Today, some view employee ownership as inefficient compared to manager-led corporations. However, research refutes this perception. Summarizing past studies, sociologist Jonathan Preminger writes, “Workers in employee-owned firms tend to be more cooperative and interested in the firm’s performance, and display a greater willingness to work hard, which generally leads to reduced employee turnover, improved productivity, better pay, and increased job security.” 

Localities where alternative organizations prevail can adapt more nimbly and humanely to disasters and long-term challenges. When workers are included in decision-making, organizations benefit from their hands-on knowledge and ideas, as companies as distinct as the automaker Toyota and the game developer Valve have long appreciated. By their very nature, democratic organizations require processes that can’t be easily automated or outsourced, and their shared ownership and commitment to the public good make the work involved inherently meaningful to those who do it—who can feel that they’re key players in causes larger than themselves. 

As Congress takes up an infrastructure bill, policymakers should consider how they might foster what sociologists call “organizational infrastructure”—the local environment of resources and expertise that can nurture diverse forms of organizing. 

In other countries, policies incentivize employee ownership. In the United Kingdom, for example, 2014 legislation established tax advantages for owners who sell their business to employee ownership trusts, contributing to a surge in employee-owned businesses there. This sort of institutional buy-in paves the way for “solidarity economies,” where worker-owned businesses assemble a supportive ecosystem—such as Cooperation Jackson in Mississippi, a city-supported campaign that knits together many cooperative enterprises.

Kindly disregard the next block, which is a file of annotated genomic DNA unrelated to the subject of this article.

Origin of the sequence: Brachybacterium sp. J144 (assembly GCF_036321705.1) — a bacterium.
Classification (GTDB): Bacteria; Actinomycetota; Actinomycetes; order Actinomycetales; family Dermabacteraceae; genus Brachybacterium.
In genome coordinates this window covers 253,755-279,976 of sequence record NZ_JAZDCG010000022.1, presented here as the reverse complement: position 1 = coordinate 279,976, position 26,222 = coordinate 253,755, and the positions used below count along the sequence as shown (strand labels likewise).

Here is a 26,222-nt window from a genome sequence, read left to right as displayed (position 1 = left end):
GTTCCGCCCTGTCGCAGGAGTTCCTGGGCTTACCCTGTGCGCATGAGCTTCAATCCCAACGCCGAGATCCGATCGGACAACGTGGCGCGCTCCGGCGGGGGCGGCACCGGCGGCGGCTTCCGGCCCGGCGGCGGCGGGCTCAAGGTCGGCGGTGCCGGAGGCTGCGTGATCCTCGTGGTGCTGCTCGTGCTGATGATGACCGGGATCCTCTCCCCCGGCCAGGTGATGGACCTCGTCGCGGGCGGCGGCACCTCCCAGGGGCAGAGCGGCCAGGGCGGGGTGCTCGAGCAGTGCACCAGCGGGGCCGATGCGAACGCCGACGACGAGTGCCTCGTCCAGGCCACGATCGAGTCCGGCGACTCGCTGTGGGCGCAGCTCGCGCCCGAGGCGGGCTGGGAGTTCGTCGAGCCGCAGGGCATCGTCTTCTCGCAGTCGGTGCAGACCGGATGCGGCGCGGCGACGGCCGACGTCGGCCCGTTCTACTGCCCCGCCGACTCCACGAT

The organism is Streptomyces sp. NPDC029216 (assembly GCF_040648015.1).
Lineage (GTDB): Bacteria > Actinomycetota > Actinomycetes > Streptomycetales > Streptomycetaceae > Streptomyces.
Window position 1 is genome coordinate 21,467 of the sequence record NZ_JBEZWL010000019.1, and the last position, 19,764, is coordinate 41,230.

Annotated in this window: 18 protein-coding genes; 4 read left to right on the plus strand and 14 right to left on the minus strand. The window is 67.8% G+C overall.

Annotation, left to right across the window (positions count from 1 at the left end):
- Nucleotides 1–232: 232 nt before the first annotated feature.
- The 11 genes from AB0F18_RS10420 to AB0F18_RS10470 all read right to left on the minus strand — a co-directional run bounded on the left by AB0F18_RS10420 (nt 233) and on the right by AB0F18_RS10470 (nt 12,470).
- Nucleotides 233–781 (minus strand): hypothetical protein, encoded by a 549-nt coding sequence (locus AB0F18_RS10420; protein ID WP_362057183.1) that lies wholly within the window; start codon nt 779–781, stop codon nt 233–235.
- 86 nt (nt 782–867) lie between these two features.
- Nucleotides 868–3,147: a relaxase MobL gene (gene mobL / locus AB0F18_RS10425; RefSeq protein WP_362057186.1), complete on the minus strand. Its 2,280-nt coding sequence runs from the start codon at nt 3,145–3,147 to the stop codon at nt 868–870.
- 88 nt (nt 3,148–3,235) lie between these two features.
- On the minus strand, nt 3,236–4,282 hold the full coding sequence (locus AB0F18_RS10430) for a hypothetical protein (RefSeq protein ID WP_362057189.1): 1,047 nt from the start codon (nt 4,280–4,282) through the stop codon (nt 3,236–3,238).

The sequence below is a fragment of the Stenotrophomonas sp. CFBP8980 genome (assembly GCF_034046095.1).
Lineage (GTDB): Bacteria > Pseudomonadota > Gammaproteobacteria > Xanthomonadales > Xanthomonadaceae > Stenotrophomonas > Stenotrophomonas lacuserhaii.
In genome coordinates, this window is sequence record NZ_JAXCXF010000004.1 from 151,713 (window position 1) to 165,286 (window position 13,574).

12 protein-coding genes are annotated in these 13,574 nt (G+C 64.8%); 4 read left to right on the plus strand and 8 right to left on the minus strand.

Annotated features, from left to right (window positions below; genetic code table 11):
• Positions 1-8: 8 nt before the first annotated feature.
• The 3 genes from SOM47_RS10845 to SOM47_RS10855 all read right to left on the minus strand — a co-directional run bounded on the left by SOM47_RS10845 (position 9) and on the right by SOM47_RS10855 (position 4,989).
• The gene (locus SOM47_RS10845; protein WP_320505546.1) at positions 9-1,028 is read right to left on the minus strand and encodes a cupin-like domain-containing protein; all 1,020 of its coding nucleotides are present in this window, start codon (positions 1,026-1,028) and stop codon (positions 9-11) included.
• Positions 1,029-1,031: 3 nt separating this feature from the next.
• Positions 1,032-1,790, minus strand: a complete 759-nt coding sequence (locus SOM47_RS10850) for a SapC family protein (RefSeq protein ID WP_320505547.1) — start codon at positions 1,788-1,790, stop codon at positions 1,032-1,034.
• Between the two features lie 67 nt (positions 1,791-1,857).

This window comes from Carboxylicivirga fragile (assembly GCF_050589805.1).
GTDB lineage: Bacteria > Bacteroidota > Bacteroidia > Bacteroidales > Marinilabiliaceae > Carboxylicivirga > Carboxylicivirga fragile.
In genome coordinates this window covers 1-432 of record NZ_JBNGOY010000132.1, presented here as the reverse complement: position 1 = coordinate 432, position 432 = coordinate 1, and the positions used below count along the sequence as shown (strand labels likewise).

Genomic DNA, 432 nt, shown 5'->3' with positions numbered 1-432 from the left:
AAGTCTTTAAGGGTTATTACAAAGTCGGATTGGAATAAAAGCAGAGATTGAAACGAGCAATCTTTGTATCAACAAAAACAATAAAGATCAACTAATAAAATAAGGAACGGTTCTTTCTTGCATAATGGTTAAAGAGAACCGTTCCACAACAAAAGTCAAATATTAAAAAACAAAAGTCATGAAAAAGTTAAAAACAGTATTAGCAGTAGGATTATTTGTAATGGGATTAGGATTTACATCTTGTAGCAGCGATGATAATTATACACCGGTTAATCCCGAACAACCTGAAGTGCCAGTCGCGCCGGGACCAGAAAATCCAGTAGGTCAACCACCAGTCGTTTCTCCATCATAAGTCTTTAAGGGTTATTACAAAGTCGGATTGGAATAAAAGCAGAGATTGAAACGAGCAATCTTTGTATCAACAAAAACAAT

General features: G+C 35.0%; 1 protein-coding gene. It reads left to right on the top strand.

As the pandemic has rattled the economy, even business leaders have recommended extending greater equity to workers. For example, the billionaire entrepreneur Mark Cuban stated in an interview last year that the pandemic had proven that U.S. capitalism needed a “reset,” and that workers living “paycheck to paycheck” should own more of the businesses that employ them. 

Promoting alternatives to shareholder-owned firms would spur more private sector creativity, enabling everyday entrepreneurs to rework today’s deeply unequal system and giving workers and consumers a greater stake and voice in their businesses. That would be one smart way to revitalize capitalism so that it works for everyone.

Katherine K. Chen is an associate professor of sociology at the City College of New York and Graduate Center, CUNY. 

Victor Tan Chen is an associate professor of sociology at Virginia Commonwealth University. 

They are (no relation) the editors of the new book Organizational Imaginaries: Tempering Capitalism and Tending to Communities Through Cooperatives and Collectivist Democracy.